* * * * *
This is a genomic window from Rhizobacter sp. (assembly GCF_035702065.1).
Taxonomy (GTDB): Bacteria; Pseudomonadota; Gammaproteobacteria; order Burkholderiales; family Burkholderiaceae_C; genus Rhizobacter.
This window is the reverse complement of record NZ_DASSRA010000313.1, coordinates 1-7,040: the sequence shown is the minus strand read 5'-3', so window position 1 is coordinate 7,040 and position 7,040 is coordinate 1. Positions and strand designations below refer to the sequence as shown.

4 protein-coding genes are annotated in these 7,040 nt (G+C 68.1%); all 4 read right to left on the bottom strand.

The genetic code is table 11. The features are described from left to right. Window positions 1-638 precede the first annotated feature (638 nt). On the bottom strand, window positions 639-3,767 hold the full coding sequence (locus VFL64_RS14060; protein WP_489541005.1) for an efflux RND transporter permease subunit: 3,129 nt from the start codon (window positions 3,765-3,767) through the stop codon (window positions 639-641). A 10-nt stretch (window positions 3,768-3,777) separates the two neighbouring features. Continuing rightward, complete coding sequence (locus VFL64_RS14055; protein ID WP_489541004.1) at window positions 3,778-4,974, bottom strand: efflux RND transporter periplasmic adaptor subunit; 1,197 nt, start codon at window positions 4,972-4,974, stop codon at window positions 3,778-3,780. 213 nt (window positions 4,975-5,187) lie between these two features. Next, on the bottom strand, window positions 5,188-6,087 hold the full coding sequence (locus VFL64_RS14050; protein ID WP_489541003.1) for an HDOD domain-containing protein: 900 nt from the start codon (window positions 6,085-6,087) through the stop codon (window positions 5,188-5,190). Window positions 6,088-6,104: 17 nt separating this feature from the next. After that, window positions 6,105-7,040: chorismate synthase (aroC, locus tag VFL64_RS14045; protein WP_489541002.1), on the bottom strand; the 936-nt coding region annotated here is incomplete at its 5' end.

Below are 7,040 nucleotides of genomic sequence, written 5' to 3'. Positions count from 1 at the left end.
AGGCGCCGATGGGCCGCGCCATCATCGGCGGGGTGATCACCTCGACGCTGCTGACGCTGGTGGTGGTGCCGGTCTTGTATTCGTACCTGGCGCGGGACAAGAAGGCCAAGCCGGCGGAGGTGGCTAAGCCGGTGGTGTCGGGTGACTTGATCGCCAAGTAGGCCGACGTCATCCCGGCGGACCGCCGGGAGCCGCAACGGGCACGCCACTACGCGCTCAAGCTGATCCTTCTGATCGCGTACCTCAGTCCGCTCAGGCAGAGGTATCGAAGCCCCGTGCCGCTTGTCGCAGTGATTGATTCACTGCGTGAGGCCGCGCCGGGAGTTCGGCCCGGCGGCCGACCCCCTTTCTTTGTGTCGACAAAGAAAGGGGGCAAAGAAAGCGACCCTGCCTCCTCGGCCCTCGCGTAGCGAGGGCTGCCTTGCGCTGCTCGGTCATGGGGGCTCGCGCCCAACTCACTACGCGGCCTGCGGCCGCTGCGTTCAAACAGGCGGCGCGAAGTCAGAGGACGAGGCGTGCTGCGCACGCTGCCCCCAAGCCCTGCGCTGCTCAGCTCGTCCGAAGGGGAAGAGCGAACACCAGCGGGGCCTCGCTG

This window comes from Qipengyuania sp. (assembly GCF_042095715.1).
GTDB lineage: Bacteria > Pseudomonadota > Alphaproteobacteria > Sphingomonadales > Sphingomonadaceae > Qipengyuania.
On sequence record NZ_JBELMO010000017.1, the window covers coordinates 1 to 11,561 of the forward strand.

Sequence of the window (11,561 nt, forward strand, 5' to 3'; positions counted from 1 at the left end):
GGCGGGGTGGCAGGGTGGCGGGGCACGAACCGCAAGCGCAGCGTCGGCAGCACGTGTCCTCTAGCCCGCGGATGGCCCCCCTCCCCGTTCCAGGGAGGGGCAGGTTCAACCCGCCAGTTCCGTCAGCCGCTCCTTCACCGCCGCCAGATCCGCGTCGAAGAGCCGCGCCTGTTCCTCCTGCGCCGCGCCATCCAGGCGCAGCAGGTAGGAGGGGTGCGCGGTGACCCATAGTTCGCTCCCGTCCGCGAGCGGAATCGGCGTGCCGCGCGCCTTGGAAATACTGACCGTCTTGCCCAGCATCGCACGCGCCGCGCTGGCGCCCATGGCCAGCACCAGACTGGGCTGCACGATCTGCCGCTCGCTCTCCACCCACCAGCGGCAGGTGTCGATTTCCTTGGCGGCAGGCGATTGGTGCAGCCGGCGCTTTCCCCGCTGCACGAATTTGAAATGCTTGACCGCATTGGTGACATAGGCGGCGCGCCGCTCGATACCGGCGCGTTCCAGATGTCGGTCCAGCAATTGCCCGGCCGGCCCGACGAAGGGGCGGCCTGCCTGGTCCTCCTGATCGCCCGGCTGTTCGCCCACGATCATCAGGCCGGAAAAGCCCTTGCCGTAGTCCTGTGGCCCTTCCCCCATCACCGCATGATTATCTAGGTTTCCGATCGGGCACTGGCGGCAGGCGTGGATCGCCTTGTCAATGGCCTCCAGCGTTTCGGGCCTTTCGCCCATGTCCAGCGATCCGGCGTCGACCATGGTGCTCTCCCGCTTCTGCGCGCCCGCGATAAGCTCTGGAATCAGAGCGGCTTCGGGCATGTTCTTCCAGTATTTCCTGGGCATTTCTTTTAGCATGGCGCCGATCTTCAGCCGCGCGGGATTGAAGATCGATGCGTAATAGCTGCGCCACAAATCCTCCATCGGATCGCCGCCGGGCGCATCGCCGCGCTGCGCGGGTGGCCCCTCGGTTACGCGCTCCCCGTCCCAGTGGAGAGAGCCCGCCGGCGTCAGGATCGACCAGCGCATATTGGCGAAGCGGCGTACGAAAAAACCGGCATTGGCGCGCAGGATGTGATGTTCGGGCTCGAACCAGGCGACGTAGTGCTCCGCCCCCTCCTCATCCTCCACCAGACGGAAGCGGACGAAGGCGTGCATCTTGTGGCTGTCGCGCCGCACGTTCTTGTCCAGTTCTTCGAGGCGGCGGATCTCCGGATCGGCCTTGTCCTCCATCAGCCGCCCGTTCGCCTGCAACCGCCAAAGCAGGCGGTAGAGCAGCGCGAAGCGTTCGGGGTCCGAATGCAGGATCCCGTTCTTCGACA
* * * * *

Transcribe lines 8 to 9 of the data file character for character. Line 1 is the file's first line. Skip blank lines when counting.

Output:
This window comes from Qipengyuania sp. (assembly GCF_042095715.1).
GTDB lineage: Bacteria > Pseudomonadota > Alphaproteobacteria > Sphingomonadales > Sphingomonadaceae > Qipengyuania.